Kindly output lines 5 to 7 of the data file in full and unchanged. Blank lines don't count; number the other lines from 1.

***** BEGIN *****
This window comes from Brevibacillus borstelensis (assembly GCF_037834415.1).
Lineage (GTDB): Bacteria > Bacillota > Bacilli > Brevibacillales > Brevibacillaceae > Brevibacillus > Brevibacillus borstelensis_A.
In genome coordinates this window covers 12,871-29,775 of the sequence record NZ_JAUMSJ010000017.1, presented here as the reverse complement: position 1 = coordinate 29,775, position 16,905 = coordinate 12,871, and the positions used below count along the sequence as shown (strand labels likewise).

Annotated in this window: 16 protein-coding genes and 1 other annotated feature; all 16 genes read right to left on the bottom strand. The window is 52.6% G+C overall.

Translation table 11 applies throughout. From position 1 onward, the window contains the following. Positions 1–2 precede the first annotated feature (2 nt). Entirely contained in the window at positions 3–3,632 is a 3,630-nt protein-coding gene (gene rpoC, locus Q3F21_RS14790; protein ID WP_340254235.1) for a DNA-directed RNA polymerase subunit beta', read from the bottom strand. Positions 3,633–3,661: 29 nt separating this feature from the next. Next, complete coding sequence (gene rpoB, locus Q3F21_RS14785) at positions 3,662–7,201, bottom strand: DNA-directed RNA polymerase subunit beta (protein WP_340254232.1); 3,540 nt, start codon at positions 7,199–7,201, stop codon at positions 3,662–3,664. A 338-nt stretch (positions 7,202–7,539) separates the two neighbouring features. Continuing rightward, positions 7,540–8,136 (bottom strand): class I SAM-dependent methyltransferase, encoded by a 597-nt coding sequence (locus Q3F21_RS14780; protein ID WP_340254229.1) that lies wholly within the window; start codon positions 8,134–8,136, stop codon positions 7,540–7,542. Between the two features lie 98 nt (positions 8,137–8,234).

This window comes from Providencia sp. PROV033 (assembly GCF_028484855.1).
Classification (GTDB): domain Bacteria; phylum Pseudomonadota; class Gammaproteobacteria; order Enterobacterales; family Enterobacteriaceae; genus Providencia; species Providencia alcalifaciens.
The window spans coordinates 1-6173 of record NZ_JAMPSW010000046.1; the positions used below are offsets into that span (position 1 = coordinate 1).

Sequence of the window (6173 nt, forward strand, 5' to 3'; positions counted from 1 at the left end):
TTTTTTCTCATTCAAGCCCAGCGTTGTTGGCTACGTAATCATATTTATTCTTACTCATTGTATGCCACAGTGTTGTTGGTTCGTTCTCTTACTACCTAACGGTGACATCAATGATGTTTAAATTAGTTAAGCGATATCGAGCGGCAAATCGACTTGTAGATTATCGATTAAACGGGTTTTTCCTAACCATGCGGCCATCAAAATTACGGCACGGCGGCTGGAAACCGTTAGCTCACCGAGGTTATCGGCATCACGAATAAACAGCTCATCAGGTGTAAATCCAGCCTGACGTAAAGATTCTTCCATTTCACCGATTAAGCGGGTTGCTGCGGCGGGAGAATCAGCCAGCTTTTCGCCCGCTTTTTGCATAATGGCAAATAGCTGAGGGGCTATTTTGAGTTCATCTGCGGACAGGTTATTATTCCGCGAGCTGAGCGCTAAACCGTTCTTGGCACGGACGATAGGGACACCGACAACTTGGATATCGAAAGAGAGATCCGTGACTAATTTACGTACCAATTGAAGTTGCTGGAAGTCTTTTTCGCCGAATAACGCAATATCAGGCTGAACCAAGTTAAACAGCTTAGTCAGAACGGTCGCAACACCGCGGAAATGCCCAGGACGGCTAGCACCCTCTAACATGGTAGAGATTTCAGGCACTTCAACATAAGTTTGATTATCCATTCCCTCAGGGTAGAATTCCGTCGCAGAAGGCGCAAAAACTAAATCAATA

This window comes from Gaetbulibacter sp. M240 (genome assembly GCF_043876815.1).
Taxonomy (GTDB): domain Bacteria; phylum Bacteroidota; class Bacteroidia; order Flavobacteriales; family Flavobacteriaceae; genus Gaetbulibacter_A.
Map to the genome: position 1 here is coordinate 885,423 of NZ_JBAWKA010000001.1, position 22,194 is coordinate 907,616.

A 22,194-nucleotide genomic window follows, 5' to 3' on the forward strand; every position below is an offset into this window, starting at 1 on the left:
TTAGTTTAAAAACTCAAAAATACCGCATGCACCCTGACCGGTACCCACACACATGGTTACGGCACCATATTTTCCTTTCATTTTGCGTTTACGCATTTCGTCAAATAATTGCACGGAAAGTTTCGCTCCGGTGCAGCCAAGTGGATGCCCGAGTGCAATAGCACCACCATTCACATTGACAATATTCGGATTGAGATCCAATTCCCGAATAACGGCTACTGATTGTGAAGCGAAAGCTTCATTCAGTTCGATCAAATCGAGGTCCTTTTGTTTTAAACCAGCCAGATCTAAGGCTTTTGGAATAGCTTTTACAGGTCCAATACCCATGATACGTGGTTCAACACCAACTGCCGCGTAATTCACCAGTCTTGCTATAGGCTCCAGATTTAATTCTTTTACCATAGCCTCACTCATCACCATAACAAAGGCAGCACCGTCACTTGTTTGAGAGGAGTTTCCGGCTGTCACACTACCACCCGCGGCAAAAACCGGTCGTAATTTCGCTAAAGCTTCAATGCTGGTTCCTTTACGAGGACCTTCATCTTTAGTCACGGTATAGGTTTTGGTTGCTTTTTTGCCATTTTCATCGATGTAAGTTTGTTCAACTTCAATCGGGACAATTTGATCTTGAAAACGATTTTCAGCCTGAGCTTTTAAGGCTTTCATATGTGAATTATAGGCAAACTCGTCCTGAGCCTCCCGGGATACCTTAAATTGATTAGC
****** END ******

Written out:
Translation table 11 applies throughout. From position 1 onward, the window contains the following. Positions 1–2 precede the first annotated feature (2 nt). Entirely contained in the window at positions 3–3,632 is a 3,630-nt protein-coding gene (gene rpoC, locus Q3F21_RS14790; protein ID WP_340254235.1) for a DNA-directed RNA polymerase subunit beta', read from the bottom strand. Positions 3,633–3,661: 29 nt separating this feature from the next. Next, complete coding sequence (gene rpoB, locus Q3F21_RS14785) at positions 3,662–7,201, bottom strand: DNA-directed RNA polymerase subunit beta (protein WP_340254232.1); 3,540 nt, start codon at positions 7,199–7,201, stop codon at positions 3,662–3,664. A 338-nt stretch (positions 7,202–7,539) separates the two neighbouring features. Continuing rightward, positions 7,540–8,136 (bottom strand): class I SAM-dependent methyltransferase, encoded by a 597-nt coding sequence (locus Q3F21_RS14780; protein ID WP_340254229.1) that lies wholly within the window; start codon positions 8,134–8,136, stop codon positions 7,540–7,542. Between the two features lie 98 nt (positions 8,137–8,234).

This window comes from Providencia sp. PROV033 (assembly GCF_028484855.1).
Classification (GTDB): domain Bacteria; phylum Pseudomonadota; class Gammaproteobacteria; order Enterobacterales; family Enterobacteriaceae; genus Providencia; species Providencia alcalifaciens.